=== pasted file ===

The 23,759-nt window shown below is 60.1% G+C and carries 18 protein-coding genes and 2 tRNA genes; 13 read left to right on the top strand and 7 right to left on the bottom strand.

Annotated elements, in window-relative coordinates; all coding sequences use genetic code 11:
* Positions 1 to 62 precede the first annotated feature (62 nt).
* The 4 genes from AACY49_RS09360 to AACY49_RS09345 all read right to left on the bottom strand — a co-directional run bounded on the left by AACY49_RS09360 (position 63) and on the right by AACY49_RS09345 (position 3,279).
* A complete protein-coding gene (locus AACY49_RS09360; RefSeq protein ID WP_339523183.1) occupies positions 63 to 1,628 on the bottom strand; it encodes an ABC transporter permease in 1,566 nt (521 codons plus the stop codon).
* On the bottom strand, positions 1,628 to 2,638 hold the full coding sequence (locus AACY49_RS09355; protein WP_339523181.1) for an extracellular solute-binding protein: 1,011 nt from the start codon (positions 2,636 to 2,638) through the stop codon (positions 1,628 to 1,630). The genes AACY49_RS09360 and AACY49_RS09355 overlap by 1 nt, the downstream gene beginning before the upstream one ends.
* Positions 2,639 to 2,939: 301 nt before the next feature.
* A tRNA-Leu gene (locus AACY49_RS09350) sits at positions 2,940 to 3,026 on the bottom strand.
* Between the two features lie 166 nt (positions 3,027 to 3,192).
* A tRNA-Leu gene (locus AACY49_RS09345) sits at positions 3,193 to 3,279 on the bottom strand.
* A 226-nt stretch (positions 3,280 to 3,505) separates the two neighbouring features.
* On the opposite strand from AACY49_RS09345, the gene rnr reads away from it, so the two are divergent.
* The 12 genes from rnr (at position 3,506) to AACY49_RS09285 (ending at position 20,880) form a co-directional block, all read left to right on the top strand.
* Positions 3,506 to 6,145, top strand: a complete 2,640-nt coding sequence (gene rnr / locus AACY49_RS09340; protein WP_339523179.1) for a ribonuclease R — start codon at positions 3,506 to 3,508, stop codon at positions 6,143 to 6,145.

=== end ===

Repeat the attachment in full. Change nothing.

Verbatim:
The 23,759-nt window shown below is 60.1% G+C and carries 18 protein-coding genes and 2 tRNA genes; 13 read left to right on the top strand and 7 right to left on the bottom strand.

Annotated elements, in window-relative coordinates; all coding sequences use genetic code 11:
* Positions 1 to 62 precede the first annotated feature (62 nt).
* The 4 genes from AACY49_RS09360 to AACY49_RS09345 all read right to left on the bottom strand — a co-directional run bounded on the left by AACY49_RS09360 (position 63) and on the right by AACY49_RS09345 (position 3,279).
* A complete protein-coding gene (locus AACY49_RS09360; RefSeq protein ID WP_339523183.1) occupies positions 63 to 1,628 on the bottom strand; it encodes an ABC transporter permease in 1,566 nt (521 codons plus the stop codon).
* On the bottom strand, positions 1,628 to 2,638 hold the full coding sequence (locus AACY49_RS09355; protein WP_339523181.1) for an extracellular solute-binding protein: 1,011 nt from the start codon (positions 2,636 to 2,638) through the stop codon (positions 1,628 to 1,630). The genes AACY49_RS09360 and AACY49_RS09355 overlap by 1 nt, the downstream gene beginning before the upstream one ends.
* Positions 2,639 to 2,939: 301 nt before the next feature.
* A tRNA-Leu gene (locus AACY49_RS09350) sits at positions 2,940 to 3,026 on the bottom strand.
* Between the two features lie 166 nt (positions 3,027 to 3,192).
* A tRNA-Leu gene (locus AACY49_RS09345) sits at positions 3,193 to 3,279 on the bottom strand.
* A 226-nt stretch (positions 3,280 to 3,505) separates the two neighbouring features.
* On the opposite strand from AACY49_RS09345, the gene rnr reads away from it, so the two are divergent.
* The 12 genes from rnr (at position 3,506) to AACY49_RS09285 (ending at position 20,880) form a co-directional block, all read left to right on the top strand.
* Positions 3,506 to 6,145, top strand: a complete 2,640-nt coding sequence (gene rnr / locus AACY49_RS09340; protein WP_339523179.1) for a ribonuclease R — start codon at positions 3,506 to 3,508, stop codon at positions 6,143 to 6,145.